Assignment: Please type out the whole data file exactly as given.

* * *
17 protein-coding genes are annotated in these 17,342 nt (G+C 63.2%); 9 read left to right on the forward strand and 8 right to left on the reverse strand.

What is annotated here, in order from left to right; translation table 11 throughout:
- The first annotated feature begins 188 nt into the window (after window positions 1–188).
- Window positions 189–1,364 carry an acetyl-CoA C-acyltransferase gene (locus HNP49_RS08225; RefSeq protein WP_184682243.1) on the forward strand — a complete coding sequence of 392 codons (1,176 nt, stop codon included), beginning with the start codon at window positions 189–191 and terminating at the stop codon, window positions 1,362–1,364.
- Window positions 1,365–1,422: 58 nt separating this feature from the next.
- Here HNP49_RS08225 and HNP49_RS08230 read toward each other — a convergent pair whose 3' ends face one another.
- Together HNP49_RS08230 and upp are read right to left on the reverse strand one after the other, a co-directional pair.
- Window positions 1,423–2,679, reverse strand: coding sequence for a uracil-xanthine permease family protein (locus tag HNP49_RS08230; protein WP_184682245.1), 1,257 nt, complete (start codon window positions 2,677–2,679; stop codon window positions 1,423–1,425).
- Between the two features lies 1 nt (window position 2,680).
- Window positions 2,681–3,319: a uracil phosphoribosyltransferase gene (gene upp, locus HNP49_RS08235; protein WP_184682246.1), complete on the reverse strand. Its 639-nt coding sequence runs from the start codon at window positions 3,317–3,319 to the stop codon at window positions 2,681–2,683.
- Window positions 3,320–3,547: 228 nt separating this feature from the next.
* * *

17 protein-coding genes are annotated in these 17,342 nt (G+C 63.2%); 9 read left to right on the forward strand and 8 right to left on the reverse strand.

What is annotated here, in order from left to right; translation table 11 throughout:
- The first annotated feature begins 188 nt into the window (after window positions 1–188).
- Window positions 189–1,364 carry an acetyl-CoA C-acyltransferase gene (locus HNP49_RS08225; RefSeq protein WP_184682243.1) on the forward strand — a complete coding sequence of 392 codons (1,176 nt, stop codon included), beginning with the start codon at window positions 189–191 and terminating at the stop codon, window positions 1,362–1,364.
- Window positions 1,365–1,422: 58 nt separating this feature from the next.
- Here HNP49_RS08225 and HNP49_RS08230 read toward each other — a convergent pair whose 3' ends face one another.
- Together HNP49_RS08230 and upp are read right to left on the reverse strand one after the other, a co-directional pair.
- Window positions 1,423–2,679, reverse strand: coding sequence for a uracil-xanthine permease family protein (locus tag HNP49_RS08230; protein WP_184682245.1), 1,257 nt, complete (start codon window positions 2,677–2,679; stop codon window positions 1,423–1,425).
- Between the two features lies 1 nt (window position 2,680).
- Window positions 2,681–3,319: a uracil phosphoribosyltransferase gene (gene upp, locus HNP49_RS08235; protein WP_184682246.1), complete on the reverse strand. Its 639-nt coding sequence runs from the start codon at window positions 3,317–3,319 to the stop codon at window positions 2,681–2,683.
- Window positions 3,320–3,547: 228 nt separating this feature from the next.